When you think of a woodshop or a construction site, what comes to mind? For most, it's men in hardhats wielding heavy equipment. That's because woodworking, carpentry, and construction are historically male-dominated industries. That trend is starting to change, though. Let's look at the rise of women in the fields of woodworking and construction, and why you shouldn't be afraid to take start working in the industry that is stereotypically an old boys' club.

Women in Woodworking in History

Women have been part of the woodworking and construction industry for centuries. If you have a circular saw in your garage, you can thank a woman Tabitha Babbitt , who invented the circular saw in 1810. Women are responsible for many of the most prominent styles in furniture design, from art deco to modernism, even though their male co-workers took credit for many of these inspirations. One of the most prominent woman designers worked under a male pseudonym — Ray Eames — enabling her to change the face of architecture and design without worrying about whether someone would disregard her contributions because she was female.

What the Industry Looks Like Today

Today, women make up more than half of the global workforce — but they only make up 10% of the construction workforce. That hasn't stopped some companies from welcoming and embracing women in the industry. Even if they don't work as laborers, women can grow and thrive as engineers, project managers, restoration technicians and other professionals in the construction and woodworking industries.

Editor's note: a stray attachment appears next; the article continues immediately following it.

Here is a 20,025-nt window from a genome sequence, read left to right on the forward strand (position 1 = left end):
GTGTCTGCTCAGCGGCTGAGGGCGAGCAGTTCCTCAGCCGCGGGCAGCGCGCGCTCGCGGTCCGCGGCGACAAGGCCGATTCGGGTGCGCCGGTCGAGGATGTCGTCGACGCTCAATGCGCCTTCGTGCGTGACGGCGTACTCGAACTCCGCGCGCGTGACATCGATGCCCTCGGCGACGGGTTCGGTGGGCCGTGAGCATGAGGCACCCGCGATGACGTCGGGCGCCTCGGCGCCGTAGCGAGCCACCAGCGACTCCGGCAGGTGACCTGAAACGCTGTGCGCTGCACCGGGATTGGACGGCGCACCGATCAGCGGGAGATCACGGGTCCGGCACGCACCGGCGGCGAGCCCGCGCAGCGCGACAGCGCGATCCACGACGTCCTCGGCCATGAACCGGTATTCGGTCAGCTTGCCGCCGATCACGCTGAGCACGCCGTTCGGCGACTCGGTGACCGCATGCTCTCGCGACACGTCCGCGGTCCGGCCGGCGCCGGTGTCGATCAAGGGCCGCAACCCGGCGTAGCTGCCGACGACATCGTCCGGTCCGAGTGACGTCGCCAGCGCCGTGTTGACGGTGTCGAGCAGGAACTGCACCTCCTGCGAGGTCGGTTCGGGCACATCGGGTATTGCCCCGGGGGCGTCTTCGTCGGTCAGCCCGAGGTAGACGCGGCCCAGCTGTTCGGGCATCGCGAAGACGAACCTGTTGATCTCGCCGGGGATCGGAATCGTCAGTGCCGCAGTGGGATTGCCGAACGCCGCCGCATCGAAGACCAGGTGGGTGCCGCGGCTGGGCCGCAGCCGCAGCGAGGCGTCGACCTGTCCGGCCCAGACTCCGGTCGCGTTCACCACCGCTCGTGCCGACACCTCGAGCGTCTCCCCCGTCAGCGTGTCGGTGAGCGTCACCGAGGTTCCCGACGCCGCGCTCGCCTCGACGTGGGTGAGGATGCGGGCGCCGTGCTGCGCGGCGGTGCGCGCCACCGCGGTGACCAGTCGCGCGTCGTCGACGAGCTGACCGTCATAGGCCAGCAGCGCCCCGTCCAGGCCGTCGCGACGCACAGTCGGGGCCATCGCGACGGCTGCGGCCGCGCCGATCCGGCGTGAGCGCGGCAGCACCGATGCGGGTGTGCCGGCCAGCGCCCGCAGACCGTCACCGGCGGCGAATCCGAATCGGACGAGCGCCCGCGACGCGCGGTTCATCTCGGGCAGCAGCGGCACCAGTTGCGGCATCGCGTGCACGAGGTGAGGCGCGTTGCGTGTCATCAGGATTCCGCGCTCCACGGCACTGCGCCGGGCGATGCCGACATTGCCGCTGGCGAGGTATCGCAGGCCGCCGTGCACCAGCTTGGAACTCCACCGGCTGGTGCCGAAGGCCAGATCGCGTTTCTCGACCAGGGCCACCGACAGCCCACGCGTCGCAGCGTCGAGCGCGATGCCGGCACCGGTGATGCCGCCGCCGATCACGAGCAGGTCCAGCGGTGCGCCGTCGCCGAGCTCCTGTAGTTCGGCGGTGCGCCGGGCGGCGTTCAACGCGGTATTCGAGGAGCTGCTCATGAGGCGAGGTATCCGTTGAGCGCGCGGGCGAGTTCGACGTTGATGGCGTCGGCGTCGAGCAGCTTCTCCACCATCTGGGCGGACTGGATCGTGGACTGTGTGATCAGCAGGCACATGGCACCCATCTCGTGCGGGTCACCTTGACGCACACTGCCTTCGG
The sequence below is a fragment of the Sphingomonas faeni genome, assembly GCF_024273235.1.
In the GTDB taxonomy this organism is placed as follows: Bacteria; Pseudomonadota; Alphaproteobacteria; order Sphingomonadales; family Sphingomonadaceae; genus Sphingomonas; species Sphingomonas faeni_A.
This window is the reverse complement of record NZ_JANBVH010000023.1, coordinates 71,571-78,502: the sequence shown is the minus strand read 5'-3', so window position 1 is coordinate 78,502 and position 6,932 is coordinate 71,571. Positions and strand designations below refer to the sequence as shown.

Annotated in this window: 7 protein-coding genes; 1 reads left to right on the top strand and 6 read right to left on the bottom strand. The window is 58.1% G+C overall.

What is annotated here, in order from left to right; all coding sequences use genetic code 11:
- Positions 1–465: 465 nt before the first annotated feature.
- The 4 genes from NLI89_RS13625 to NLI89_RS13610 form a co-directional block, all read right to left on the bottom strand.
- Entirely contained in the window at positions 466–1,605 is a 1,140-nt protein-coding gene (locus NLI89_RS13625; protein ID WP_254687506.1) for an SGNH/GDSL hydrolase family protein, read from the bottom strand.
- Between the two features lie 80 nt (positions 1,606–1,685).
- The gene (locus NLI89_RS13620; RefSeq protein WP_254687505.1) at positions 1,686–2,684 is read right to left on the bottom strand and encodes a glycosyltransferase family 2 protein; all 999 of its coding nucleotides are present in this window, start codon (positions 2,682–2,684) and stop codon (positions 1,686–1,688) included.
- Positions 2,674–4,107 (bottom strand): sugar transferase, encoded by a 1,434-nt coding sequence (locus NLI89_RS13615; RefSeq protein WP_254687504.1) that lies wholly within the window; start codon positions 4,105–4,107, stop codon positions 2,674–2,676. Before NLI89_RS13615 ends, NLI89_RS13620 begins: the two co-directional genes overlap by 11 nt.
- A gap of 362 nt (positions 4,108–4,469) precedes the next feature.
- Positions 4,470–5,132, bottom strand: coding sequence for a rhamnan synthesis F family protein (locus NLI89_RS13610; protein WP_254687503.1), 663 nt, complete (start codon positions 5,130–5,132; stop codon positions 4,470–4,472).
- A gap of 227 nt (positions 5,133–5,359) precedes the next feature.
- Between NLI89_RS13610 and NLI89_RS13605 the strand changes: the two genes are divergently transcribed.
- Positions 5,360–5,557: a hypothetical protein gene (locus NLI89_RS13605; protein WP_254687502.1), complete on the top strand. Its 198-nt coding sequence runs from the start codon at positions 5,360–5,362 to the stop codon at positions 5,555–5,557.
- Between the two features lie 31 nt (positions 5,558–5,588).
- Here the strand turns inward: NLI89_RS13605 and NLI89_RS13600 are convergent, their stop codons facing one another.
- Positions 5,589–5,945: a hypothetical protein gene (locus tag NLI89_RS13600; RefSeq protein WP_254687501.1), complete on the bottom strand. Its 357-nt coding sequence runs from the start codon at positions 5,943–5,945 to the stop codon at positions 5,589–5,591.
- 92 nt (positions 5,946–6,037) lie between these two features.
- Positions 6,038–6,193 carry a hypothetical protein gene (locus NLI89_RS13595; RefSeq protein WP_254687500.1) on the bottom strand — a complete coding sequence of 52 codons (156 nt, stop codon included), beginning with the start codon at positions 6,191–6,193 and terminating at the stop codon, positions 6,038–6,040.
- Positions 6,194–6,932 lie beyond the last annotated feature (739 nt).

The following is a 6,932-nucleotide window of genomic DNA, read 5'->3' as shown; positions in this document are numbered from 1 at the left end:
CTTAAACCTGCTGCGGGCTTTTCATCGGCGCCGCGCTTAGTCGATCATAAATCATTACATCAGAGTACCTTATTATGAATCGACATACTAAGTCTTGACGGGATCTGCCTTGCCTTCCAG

Woodworking, in particular, is much friendlier to women than it used to be. You can work in the industry from anywhere, as long as you have access to tools and materials, and it's easy to become a self-taught carpenter — especially if you're not framing houses or building other projects that need to be up to code.

Dozens of phenomenal female woodworkers have been changing the shape of the industry, first from behind the scenes and now in the open, showcasing their work under their real names. We don't live in the 1950s anymore, and society no longer puts so much pressure on women to stay home and take care of the children. They can and should work in any industry their heart desires.

Don't Be Afraid to Break the Stereotype

If you're a woman who's interested in woodworking, construction or any other typically male-dominated industry, don't be afraid to break the mold, shatter the stereotype and make your mark. The world is open to you if you're willing to reach out and take it. You might face some challenges if the members of these "old boys' clubs" act like you don't belong, but don't listen to them.

If woodworking is your passion, pick up a hammer and chisel or a circular saw and go to work. Don't let anyone prevent you from doing something you love. Woodworking and construction don't belong exclusively to men anymore — as if they ever did. Take up your tools and show them what you can do. You might be surprised how much you end up loving working with your hands, turning a block of wood into something anyone would be proud to showcase in their home.

Scott Huntington is a writer from central Pennsylvania. He enjoys working on his home and garden with his wife and 2 kids. Follow him on Twitter  @SMHuntington